Skeleton clocks are one of the most exciting subsets of antique clocks and are simultaneously exceptional works of art. Though skeleton clocks vary in design and style, they are categorized as such if their internal mechanisms and technologies are exposed. They are enchanting not only for their mechanical complexity but also for their incredible history and beautiful artistry. Join us as we walk through some of the skeleton clocks’ most interesting facts and greatest creators, and click here to see one of our favorites in action!
CHARACTERISTICSSkeleton clocks are famous for their lack of an external case, revealing their highly complex internal workings. The ability to see their inner mechanisms is what makes them such a marvel but also what makes crafting them such a challenging feat. Simply removing the clock’s external casing is not nearly enough; clocks typically house their movements and wheels between two solid plates— quite a boring sight. In order to make a skeleton clock, these plates are cut out and then decorated. The trimmed and carved plates are now called “frames,” and they surround and expose the internal mechanisms.
The exposed parts of the skeleton clock may vary, but typically the most attractive and most exciting elements are on display. This often includes the escapement, balance wheel, balance spring, mainspring and tourbillon. Because the inside is on view, skeleton clocks often differ in escapement compared to wall, mantle and case clocks. British skeleton clocks typically use anchor, dead beat, balance wheel and tic tac escapements, while French skeleton clocks often use pinwheel, coup perdu and crossbeat escapements.
Often, skeleton clocks display beautiful designs and are more ornate than a cased clock, though the decorative nature of skeleton clocks vary. Some clocks use swooping ivy leaves and arabesque motifs, offering a graceful design. Others are made with a more architectural theme or Gothic influence. A skeleton clock that was previously offered by M.S. Rau even mimicked the architecture of Westminster Abbey!
HISTORYEarly cousins of the skeleton clock were made during the late 17th and early 18th centuries. These clocks did not have an external casing and showed the internal technologies, but that was in an attempt to save materials; the more aesthetic qualities of this design choice were not yet considered.
The first true skeleton clocks, crafted without a case for aesthetic purposes, were made in France during the mid-1700s, but it was not until later that skeleton clocks would gain substantial popularity. Their fame grew during the Industrial Revolution beginning around 1830, and they were most popular in England and France. Skeleton clocks were often showcased at international exhibitions to feature new innovations in technology and as exceptional display pieces.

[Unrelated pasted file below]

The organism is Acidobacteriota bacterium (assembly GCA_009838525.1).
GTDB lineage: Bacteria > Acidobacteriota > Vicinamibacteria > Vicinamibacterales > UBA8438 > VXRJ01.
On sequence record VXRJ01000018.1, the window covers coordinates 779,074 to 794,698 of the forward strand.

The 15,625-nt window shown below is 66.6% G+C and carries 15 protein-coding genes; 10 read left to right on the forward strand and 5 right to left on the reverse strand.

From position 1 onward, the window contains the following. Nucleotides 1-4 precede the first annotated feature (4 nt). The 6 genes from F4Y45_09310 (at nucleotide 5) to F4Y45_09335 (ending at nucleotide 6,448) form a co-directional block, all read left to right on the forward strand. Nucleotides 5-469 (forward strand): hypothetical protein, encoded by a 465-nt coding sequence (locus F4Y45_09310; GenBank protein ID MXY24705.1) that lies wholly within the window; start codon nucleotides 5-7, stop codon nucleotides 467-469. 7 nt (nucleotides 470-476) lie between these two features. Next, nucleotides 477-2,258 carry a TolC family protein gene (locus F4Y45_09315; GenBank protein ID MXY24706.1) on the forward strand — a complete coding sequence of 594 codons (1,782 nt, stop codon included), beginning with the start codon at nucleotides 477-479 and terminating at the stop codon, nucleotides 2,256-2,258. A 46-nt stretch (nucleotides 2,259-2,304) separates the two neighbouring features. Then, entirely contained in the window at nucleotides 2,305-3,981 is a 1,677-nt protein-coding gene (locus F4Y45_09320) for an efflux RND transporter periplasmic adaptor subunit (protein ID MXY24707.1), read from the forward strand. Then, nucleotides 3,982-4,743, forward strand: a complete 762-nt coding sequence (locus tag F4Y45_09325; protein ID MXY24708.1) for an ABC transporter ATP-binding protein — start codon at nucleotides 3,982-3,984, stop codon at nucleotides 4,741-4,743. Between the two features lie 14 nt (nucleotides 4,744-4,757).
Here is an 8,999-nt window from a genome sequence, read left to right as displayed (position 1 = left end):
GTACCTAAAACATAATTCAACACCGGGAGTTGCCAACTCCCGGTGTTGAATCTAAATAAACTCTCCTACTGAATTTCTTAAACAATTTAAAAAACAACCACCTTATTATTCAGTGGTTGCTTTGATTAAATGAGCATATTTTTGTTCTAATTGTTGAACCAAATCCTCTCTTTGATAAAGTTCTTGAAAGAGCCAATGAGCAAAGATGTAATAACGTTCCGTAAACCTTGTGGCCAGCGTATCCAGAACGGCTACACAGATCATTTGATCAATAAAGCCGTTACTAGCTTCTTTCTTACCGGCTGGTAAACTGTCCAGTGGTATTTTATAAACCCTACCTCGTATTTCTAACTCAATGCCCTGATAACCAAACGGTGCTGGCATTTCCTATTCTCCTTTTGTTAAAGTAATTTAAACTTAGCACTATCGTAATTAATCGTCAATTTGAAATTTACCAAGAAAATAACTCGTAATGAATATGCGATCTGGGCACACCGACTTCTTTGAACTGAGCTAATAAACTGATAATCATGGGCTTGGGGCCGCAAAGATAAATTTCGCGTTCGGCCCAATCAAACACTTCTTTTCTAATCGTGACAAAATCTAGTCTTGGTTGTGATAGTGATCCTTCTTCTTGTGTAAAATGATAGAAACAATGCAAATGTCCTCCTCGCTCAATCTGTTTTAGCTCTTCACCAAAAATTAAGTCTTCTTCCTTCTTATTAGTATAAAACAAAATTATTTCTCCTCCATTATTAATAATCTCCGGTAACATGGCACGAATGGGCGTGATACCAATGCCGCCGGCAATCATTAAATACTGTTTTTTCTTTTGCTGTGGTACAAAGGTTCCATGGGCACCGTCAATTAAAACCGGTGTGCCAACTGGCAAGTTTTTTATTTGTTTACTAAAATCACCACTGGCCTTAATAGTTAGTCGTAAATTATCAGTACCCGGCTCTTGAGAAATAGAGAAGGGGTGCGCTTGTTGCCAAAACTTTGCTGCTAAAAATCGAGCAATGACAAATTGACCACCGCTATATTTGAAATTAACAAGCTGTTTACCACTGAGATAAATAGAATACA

FAMOUS MAKERSJohn Smith & Sons of Clerkenwell
Founded in 1780, John Smith & Sons of Clerkenwell are one of the most famed English clockmakers and are specifically known for their exceptional skeleton clocks. From 1830 until the late 1980s, Smith & Sons manufactured each and every piece of their clocks — from start to finish — at their factory in St. John’s Square. Their notable factory even included a foundry where wood and cast brass parts were crafted! Such a hands-on approach to clockmaking led them to produce some of the most important skeleton clocks in history.
Many of the firm’s clocks were exhibited at various exhibitions, and it is noted that the firm’s creations were present at the illustrious Crystal Palace Exhibition of 1851 in London. John Smith & Sons has created some of the finest clocks ever produced, and we are thrilled to have an exceptional example of their beautiful skeleton clocks here at M.S. Rau.
Evans of Handsworth
Located in Birmingham, Evans of Handsworth is another exceptional firm that created beautiful skeleton clocks. Evans was at the forefront of design in the 1800s, much like Smith & Sons. The delicately designed Arabesque clock pictured below looks almost weightless on its pedestal. The 8-day triple plate movement and stunning oversized dial showcase the firm’s excellence in craftsmanship and technology. A similar skeleton clock is currently housed at the British Museum.
John Pace is yet another distinguished skeleton clock maker. Originally from London, Pace worked in Bury St. Edmunds from 1804 until 1857 as a jeweler and watchmaker. There, he often collaborated with Benjamin Parker, the famed gunsmith and clockmaker. This clock in particular highlights Pace’s expertise in mechanics and design; a six-wheel train and twin fusées connect to four spring barrels in order to create this year-long clock. Long durations were a major achievement of the maker, and this clock is a wonderful, rare example.
Skeleton clocks are some of the most stunning timepieces ever created, and we always search for the best of the best. Sign up for emails from M. S. Rau to get updates on our newest and ever-changing selection of rarities and objet d’art — including skeleton clocks.
Frank, Mark. Revealing Skeleton Clocks. Aug. 2012, www.go-star.com/antiquing/skeleton-clocks.htmRoberts, Derek. Skeleton Clocks Britain 1800-1914. Suffolk: Antique Collectors' Club, 1987.